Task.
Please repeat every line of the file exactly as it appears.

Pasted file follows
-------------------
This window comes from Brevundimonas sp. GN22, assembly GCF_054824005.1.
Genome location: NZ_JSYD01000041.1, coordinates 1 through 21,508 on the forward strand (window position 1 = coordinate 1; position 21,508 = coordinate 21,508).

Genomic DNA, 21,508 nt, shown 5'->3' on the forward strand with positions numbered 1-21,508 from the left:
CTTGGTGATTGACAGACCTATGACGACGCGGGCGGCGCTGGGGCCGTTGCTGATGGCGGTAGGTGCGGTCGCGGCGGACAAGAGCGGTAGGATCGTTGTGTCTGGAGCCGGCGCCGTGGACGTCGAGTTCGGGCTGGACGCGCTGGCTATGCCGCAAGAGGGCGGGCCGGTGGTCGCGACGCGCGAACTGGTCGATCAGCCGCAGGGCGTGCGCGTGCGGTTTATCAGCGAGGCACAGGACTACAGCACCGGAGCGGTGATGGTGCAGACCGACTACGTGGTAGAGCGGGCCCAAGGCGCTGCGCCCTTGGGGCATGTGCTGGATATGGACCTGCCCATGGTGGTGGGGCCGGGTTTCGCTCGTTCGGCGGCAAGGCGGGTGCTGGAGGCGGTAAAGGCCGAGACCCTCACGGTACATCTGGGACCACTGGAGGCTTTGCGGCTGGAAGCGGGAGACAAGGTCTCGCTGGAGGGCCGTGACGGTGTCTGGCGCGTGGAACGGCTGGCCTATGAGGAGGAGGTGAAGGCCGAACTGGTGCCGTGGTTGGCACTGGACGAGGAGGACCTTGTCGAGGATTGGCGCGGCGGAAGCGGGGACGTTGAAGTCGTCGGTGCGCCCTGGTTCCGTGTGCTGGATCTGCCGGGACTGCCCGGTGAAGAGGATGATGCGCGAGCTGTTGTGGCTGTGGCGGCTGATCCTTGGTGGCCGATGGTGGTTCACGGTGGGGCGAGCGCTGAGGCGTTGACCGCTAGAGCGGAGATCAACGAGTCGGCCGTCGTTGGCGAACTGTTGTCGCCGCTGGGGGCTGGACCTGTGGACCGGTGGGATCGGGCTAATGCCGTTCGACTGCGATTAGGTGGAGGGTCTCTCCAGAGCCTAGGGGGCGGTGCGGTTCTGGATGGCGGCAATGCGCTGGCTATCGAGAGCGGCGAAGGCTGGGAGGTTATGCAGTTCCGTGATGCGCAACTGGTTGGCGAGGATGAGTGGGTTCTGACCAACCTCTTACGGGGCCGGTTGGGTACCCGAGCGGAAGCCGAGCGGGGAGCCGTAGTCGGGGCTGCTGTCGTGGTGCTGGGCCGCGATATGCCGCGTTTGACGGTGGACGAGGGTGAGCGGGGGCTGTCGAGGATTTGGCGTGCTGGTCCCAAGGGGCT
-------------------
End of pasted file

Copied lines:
This window comes from Brevundimonas sp. GN22, assembly GCF_054824005.1.
Genome location: NZ_JSYD01000041.1, coordinates 1 through 21,508 on the forward strand (window position 1 = coordinate 1; position 21,508 = coordinate 21,508).

Genomic DNA, 21,508 nt, shown 5'->3' on the forward strand with positions numbered 1-21,508 from the left:
CTTGGTGATTGACAGACCTATGACGACGCGGGCGGCGCTGGGGCCGTTGCTGATGGCGGTAGGTGCGGTCGCGGCGGACAAGAGCGGTAGGATCGTTGTGTCTGGAGCCGGCGCCGTGGACGTCGAGTTCGGGCTGGACGCGCTGGCTATGCCGCAAGAGGGCGGGCCGGTGGTCGCGACGCGCGAACTGGTCGATCAGCCGCAGGGCGTGCGCGTGCGGTTTATCAGCGAGGCACAGGACTACAGCACCGGAGCGGTGATGGTGCAGACCGACTACGTGGTAGAGCGGGCCCAAGGCGCTGCGCCCTTGGGGCATGTGCTGGATATGGACCTGCCCATGGTGGTGGGGCCGGGTTTCGCTCGTTCGGCGGCAAGGCGGGTGCTGGAGGCGGTAAAGGCCGAGACCCTCACGGTACATCTGGGACCACTGGAGGCTTTGCGGCTGGAAGCGGGAGACAAGGTCTCGCTGGAGGGCCGTGACGGTGTCTGGCGCGTGGAACGGCTGGCCTATGAGGAGGAGGTGAAGGCCGAACTGGTGCCGTGGTTGGCACTGGACGAGGAGGACCTTGTCGAGGATTGGCGCGGCGGAAGCGGGGACGTTGAAGTCGTCGGTGCGCCCTGGTTCCGTGTGCTGGATCTGCCGGGACTGCCCGGTGAAGAGGATGATGCGCGAGCTGTTGTGGCTGTGGCGGCTGATCCTTGGTGGCCGATGGTGGTTCACGGTGGGGCGAGCGCTGAGGCGTTGACCGCTAGAGCGGAGATCAACGAGTCGGCCGTCGTTGGCGAACTGTTGTCGCCGCTGGGGGCTGGACCTGTGGACCGGTGGGATCGGGCTAATGCCGTTCGACTGCGATTAGGTGGAGGGTCTCTCCAGAGCCTAGGGGGCGGTGCGGTTCTGGATGGCGGCAATGCGCTGGCTATCGAGAGCGGCGAAGGCTGGGAGGTTATGCAGTTCCGTGATGCGCAACTGGTTGGCGAGGATGAGTGGGTTCTGACCAACCTCTTACGGGGCCGGTTGGGTACCCGAGCGGAAGCCGAGCGGGGAGCCGTAGTCGGGGCTGCTGTCGTGGTGCTGGGCCGCGATATGCCGCGTTTGACGGTGGACGAGGGTGAGCGGGGGCTGTCGAGGATTTGGCGTGCTGGTCCCAAGGGGCT